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Algorithm Record energy level of the channel for Δ=3 seconds. Receive BI signal from AP. Calculate the value of function F for all possible values of carrier sense threshold. Find the value of the carrier sense threshold that minimizes F. Find the value of F for the previous value of carrier sense threshold. If the difference is more than 5% of previous value change the carrier sense threshold. 12

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Simulation Setup 7 APs, 50 nodes APs have fixed CST for each simulation Different over various simulations 2 methods for comparison: Nodes have same fixed CST as APs Nodes asynchronously adapt using our algorithm: −Use current CST for 3+ seconds, where is random −Solve optimization for data from most recent 3 seconds Consider all nodes in 10 different 60-second simulations with different topologies 500 total nodes Repeat this for each value of AP CST 13

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Simulations: Aggregate Throughput vs AP CST Up to 50% total throughput improvement Moderate decrease when AP CST is very low – single collision domain The average of log-throughput is increased in all scenarios => adaptive CST algorithm behaves fairly. 14

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Simulation Results: Node Throughput 80% of nodes gain throughput, only 10% lose Median: 81%, Mean: 131% Improvement depends on locations of hidden and exposed nodes 15

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Simulation Result: Attempts and Losses Adaptive algorithm results in: Lower loss probability Fewer transmission attempts More efficient channel use 16

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Outline Background Type of loss in wireless networks Estimating collision probabilities two years ago Using estimates to improve throughput Modulation rate adaptation last year This year: −Carrier sense threshold −Packet length adaptation −Experimental verification 17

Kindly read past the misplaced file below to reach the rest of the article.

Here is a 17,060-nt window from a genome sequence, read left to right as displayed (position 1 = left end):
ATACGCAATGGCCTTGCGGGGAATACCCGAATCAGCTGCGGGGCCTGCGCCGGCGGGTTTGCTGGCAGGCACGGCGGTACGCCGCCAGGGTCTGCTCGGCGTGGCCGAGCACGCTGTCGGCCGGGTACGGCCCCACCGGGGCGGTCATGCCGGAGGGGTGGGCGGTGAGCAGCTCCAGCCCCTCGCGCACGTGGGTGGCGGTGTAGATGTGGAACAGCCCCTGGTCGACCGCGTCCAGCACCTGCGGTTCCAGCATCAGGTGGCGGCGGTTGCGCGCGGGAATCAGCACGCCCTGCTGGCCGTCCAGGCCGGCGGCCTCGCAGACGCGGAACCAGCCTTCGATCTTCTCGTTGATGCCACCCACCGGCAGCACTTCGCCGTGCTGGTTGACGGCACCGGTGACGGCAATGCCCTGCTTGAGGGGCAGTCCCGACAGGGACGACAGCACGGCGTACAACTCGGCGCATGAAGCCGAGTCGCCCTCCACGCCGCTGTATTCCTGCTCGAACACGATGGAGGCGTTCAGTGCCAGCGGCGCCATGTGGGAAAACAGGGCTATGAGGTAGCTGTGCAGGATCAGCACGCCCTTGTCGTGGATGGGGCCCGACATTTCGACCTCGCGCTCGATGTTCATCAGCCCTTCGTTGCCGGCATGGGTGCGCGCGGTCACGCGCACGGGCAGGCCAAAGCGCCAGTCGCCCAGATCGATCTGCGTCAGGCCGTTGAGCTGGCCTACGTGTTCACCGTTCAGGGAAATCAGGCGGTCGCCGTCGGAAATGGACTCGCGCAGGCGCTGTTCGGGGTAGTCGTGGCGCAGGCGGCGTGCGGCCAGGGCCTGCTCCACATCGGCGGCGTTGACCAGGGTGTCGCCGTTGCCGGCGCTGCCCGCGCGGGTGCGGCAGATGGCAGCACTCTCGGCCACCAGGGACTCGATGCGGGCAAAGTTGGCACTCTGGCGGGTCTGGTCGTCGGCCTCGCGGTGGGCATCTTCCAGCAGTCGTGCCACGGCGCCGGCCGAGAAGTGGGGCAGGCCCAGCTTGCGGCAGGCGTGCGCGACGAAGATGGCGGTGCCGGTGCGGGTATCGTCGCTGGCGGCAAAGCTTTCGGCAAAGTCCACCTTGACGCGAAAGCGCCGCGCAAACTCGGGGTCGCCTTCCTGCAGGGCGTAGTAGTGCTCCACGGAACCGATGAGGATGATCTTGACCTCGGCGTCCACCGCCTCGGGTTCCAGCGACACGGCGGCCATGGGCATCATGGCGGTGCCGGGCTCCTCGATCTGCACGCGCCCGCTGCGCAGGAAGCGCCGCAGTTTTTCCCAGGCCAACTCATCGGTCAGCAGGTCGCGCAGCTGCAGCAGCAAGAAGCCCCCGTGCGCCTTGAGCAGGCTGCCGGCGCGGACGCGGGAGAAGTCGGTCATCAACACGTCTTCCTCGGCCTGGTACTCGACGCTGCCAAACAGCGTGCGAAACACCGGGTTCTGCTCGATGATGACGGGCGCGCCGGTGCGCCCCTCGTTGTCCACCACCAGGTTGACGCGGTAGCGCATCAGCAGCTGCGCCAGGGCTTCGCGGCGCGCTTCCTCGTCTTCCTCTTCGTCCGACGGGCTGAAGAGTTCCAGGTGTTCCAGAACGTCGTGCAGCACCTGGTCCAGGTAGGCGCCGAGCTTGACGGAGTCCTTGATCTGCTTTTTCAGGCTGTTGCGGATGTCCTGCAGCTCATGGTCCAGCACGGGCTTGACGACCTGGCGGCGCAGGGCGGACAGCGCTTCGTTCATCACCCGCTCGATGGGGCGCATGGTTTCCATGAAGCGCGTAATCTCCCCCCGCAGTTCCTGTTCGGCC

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18 Effects of MAC Layer Packet Length Impact of packet size on effective throughput Protocol header overhead −Larger packet size is preferable Channel fading −Smaller packets are less vulnerable to fading errors Direct collisions −Direct collision probability is independent of packet size Staggered collisions in presence of hidden terminals −Smaller packets are less susceptible to collide with transmission from hidden terminals

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Packet Loss Model Pure BER-based Used in length adaptation literature Assume constant BER over all packets over all time Simple analysis Does not account for packet-to-packet channel variation BER-SNR Assume constant BER over each packet Assume distribution on SNR: Rayleigh, Log-Normal, Rice BER known function of SNR and modulation rate Accounts for channel variation Pure BER is special case where SNR distribution is delta 19 L = payload lengthL h = header length R p = payload modulation rate R h = header modulation rate f () = distribution of SNRBER() functions are known

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Single-Node Throughput vs Length as a function of BER-SNR Variance 20 Optimal packet length increases with SNR variance

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Approach: Gradient Search TP = throughput L = packet length sendFreq =# packets/sec P SC1 = P(SC1) P e = P(channel error) C’ constant Gradient of TP w.r.t. packet length: P e estimated as: L known; sendFreq and P L empirical counting, m 2 and P c [1] next page 21

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Estimating where = P(error for packet with SNR ) = P(header error for packet with SNR ) Estimate Pe from [1] look up Assume single parameter or two parameter distribution 22

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Algorithm Observe for N seconds without adaptation, Estimate Adjust L by where is adjusted as follows: 23

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Verification of via NS Simulations Scenario: 7 Aps, 50 nodes, all using constant packet length Vary L for a single node to examine TP vs L Locally compute and compare to slope of empirical TP vs L curve 24 Node 1 Node 2

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Example of Adapted Length and Throughput Change Periphery nodes choose shorter lengths Spatial correlation between gain/loss Highest % gain in T.P lowest absolute T.P. nodes 25 Length % throughput change Total throughput =gain =loss =standard =adaptive 7 APs, 50 nodes, -89 dBm noise

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Throughput Improvement vs Noise Power High noise power High P e more nodes choose smaller L dBm-95 dBm